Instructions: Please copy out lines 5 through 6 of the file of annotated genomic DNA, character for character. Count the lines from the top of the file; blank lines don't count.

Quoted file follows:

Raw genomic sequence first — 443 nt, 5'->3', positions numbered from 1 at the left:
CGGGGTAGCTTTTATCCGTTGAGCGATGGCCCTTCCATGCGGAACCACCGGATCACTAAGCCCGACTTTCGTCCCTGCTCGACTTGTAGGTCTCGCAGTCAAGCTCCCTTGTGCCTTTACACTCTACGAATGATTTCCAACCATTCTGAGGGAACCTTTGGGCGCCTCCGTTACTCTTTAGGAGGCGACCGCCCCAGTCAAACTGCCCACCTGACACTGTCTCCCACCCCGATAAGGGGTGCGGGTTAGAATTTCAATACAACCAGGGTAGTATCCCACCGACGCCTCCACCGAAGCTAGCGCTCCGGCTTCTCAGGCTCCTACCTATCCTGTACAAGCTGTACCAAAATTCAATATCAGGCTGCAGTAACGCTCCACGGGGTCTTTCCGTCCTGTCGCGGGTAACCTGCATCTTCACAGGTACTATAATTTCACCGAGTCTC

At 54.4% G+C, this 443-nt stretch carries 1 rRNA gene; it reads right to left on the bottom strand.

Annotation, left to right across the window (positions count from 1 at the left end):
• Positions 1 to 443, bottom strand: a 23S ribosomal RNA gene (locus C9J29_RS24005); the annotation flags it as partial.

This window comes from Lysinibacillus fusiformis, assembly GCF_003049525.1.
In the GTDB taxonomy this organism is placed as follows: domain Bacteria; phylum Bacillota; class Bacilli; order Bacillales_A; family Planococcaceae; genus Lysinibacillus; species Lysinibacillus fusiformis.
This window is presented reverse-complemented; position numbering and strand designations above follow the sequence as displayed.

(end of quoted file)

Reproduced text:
• Positions 1 to 443, bottom strand: a 23S ribosomal RNA gene (locus C9J29_RS24005); the annotation flags it as partial.

This window comes from Lysinibacillus fusiformis, assembly GCF_003049525.1.